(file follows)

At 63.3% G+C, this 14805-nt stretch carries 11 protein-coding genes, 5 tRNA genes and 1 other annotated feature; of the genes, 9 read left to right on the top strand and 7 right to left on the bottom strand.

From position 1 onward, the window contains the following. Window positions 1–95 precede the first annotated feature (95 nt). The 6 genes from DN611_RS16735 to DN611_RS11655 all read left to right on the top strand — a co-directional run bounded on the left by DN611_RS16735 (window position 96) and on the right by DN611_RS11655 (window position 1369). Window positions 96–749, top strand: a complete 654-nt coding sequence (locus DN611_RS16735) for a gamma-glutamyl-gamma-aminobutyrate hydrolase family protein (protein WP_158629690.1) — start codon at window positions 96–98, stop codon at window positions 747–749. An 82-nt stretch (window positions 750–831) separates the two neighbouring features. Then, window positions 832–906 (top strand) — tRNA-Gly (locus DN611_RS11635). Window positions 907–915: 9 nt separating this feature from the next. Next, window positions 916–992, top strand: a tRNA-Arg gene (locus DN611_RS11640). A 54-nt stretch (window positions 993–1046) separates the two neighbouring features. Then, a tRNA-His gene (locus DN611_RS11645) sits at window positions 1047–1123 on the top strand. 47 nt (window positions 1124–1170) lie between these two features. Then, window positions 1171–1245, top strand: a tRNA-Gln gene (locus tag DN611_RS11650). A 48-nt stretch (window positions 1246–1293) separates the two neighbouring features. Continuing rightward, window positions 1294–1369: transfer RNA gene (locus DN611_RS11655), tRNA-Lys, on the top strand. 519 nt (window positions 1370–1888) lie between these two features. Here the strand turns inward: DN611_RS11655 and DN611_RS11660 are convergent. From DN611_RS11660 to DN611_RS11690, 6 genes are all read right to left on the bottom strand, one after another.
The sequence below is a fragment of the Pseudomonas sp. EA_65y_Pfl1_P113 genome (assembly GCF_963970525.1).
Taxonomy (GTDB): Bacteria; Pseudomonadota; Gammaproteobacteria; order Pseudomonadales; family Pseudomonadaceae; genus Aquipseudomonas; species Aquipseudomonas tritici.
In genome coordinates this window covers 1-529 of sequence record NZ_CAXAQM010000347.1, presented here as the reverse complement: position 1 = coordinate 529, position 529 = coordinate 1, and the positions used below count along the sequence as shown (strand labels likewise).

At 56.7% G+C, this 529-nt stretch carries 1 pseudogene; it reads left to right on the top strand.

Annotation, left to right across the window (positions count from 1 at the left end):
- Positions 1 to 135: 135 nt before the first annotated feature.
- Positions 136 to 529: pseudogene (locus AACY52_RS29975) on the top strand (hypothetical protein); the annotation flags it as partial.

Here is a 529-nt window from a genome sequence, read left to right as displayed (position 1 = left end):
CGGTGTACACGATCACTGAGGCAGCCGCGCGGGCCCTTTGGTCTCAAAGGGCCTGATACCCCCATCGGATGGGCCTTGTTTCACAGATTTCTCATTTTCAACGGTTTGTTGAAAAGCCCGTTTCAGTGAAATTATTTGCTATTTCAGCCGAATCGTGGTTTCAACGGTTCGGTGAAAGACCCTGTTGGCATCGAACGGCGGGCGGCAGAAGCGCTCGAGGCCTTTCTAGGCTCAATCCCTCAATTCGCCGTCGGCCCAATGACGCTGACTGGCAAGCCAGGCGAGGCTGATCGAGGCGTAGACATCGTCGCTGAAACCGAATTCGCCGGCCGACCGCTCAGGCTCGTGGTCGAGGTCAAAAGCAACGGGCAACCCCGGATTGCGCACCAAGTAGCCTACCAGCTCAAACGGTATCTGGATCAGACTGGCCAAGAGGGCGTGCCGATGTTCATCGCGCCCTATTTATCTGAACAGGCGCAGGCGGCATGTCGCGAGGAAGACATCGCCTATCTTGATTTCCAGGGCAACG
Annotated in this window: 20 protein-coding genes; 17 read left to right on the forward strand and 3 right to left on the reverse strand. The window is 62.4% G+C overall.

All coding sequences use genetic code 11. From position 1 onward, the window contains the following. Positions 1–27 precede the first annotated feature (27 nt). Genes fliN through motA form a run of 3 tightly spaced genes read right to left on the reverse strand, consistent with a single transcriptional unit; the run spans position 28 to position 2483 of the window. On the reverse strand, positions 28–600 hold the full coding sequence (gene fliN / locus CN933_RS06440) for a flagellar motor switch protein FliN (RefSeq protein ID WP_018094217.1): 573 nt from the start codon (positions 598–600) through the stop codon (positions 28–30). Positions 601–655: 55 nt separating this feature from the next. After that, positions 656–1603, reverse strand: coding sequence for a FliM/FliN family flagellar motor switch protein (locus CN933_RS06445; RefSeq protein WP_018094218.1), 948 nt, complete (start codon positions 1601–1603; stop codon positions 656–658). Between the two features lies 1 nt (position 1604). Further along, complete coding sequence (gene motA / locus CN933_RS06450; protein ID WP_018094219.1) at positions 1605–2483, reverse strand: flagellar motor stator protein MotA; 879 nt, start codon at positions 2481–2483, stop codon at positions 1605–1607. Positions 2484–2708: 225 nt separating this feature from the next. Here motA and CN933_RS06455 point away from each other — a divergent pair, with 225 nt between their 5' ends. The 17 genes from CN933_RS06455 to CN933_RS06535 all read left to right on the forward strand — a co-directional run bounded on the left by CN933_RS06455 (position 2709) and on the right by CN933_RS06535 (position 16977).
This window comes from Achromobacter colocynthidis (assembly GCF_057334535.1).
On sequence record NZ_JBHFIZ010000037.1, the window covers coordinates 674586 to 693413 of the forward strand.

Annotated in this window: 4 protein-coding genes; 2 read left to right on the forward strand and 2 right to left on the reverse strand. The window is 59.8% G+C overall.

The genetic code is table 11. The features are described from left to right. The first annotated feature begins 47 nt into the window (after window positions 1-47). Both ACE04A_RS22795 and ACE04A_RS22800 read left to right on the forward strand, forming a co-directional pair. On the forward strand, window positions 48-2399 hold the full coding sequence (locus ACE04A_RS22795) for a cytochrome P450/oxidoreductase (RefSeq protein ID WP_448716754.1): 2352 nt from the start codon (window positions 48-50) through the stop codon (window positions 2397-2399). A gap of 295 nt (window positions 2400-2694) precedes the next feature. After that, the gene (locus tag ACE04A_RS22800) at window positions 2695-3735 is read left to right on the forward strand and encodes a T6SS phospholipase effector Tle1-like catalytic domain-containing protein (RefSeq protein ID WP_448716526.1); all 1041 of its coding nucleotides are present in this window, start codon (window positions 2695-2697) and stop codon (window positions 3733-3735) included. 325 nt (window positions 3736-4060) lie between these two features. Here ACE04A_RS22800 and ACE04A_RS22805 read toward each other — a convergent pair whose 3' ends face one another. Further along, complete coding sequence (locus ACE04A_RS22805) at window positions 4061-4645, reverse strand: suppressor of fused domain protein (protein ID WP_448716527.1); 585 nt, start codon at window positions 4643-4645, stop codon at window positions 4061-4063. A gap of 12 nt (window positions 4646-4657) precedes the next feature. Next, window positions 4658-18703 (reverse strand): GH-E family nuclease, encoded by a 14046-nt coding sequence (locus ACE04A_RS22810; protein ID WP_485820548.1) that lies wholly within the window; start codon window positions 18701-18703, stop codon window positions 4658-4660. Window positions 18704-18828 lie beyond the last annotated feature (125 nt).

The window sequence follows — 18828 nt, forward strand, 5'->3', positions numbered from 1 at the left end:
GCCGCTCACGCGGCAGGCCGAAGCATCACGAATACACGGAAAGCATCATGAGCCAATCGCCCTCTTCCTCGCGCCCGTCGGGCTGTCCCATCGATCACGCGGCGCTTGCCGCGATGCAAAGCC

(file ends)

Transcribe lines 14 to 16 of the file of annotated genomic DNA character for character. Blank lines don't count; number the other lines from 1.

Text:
This window comes from Achromobacter colocynthidis (assembly GCF_057334535.1).
On sequence record NZ_JBHFIZ010000037.1, the window covers coordinates 674586 to 693413 of the forward strand.

Annotated in this window: 4 protein-coding genes; 2 read left to right on the forward strand and 2 right to left on the reverse strand. The window is 59.8% G+C overall.